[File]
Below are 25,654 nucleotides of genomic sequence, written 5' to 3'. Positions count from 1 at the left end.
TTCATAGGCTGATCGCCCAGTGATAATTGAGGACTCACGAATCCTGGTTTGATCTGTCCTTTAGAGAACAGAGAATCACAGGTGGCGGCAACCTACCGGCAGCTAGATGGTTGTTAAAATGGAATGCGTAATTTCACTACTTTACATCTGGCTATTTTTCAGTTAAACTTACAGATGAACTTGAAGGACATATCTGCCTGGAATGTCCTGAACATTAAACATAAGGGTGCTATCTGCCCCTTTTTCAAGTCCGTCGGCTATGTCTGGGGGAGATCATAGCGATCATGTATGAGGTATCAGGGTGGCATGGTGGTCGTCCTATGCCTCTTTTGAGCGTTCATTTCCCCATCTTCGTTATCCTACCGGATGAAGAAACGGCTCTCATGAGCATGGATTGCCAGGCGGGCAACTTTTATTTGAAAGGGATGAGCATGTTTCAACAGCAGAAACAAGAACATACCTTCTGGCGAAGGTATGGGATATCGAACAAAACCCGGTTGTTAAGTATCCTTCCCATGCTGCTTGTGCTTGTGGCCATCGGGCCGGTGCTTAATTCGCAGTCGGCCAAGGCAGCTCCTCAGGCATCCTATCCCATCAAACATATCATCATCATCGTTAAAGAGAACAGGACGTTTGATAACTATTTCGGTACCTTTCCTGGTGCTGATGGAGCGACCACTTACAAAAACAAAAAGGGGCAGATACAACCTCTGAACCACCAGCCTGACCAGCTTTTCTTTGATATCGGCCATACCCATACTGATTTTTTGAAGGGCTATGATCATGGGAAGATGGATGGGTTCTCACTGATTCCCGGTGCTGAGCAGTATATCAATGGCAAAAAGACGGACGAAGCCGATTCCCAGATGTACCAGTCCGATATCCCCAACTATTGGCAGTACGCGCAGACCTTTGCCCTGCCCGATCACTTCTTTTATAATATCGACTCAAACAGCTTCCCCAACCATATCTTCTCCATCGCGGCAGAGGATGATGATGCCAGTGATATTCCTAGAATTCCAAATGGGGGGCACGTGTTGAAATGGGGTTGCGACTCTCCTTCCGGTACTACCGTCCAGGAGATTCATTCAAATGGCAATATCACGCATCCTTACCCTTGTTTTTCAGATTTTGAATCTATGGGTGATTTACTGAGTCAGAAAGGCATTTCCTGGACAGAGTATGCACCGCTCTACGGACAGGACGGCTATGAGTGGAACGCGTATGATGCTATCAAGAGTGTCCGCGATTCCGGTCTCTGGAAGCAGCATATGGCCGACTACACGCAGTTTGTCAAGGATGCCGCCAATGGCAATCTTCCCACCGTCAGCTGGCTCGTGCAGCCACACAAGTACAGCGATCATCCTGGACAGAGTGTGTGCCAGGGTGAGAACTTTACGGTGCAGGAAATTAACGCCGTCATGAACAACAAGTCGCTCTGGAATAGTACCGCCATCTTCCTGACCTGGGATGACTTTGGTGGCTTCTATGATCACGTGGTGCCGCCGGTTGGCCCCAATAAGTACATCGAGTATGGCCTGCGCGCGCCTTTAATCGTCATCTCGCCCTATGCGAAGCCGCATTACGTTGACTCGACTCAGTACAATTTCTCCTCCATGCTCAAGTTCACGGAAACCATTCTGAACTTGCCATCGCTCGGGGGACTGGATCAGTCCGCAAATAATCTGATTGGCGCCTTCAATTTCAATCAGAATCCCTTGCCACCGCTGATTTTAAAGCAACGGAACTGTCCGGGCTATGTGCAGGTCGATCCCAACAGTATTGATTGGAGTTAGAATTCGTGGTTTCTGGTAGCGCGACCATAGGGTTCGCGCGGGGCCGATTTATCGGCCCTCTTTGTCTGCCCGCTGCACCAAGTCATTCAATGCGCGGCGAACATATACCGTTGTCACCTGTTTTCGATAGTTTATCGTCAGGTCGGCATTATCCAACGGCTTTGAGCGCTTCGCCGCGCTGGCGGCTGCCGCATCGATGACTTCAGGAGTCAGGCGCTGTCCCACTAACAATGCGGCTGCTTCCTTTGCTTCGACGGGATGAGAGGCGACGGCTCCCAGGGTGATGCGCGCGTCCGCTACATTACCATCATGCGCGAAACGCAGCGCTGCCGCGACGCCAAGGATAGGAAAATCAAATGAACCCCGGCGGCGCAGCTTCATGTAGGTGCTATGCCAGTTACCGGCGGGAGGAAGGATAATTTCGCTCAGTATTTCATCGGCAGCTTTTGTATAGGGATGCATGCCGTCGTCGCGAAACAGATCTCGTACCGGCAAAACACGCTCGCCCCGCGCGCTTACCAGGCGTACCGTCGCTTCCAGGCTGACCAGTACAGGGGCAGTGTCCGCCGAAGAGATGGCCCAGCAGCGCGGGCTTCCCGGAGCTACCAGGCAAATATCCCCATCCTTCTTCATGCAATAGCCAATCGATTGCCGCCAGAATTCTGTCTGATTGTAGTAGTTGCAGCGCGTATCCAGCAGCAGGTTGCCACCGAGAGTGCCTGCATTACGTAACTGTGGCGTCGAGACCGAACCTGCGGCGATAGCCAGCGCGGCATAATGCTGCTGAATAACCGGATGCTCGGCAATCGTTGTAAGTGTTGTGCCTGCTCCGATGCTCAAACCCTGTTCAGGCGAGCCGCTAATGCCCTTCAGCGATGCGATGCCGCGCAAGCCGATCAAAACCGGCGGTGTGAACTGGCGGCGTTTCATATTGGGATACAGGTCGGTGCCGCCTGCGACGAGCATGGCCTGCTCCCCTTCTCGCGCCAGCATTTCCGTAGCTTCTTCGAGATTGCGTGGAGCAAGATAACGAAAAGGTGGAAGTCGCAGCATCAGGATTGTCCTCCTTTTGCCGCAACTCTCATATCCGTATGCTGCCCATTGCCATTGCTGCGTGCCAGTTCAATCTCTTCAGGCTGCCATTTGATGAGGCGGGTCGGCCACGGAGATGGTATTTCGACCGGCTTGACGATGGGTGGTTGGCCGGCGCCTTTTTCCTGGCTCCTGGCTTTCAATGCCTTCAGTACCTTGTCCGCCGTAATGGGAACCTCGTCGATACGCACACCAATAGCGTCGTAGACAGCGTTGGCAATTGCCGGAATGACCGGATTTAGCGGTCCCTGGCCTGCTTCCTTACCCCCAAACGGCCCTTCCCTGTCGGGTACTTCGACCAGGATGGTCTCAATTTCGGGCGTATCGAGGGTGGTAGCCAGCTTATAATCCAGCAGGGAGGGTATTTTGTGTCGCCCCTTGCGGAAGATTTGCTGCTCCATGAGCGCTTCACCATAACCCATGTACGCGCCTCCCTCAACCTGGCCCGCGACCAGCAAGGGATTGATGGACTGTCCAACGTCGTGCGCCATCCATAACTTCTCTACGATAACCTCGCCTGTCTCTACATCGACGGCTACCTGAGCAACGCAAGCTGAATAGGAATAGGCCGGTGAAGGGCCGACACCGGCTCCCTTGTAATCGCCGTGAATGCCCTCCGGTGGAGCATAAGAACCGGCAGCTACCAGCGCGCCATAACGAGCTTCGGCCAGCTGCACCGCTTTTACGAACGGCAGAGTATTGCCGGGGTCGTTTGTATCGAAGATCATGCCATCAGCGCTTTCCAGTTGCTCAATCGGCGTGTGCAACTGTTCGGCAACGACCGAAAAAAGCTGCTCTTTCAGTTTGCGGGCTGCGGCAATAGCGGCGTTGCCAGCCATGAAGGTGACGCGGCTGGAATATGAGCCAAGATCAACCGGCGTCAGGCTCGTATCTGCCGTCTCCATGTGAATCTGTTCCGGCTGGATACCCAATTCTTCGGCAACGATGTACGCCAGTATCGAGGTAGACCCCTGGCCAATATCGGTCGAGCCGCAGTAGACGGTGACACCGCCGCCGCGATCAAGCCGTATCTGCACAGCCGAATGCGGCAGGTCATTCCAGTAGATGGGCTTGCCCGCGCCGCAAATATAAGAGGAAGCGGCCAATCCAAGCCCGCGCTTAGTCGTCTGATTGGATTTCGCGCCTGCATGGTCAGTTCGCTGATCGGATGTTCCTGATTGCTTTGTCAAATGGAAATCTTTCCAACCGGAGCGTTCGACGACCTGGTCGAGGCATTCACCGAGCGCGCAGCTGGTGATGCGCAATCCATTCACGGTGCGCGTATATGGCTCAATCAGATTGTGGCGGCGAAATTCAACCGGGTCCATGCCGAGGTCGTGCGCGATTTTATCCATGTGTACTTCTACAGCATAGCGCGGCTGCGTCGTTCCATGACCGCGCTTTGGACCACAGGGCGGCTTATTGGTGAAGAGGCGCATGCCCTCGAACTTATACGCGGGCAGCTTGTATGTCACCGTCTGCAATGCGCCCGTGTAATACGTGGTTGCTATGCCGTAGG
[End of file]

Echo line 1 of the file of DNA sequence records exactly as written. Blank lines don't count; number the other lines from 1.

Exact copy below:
Below are 25,654 nucleotides of genomic sequence, written 5' to 3'. Positions count from 1 at the left end.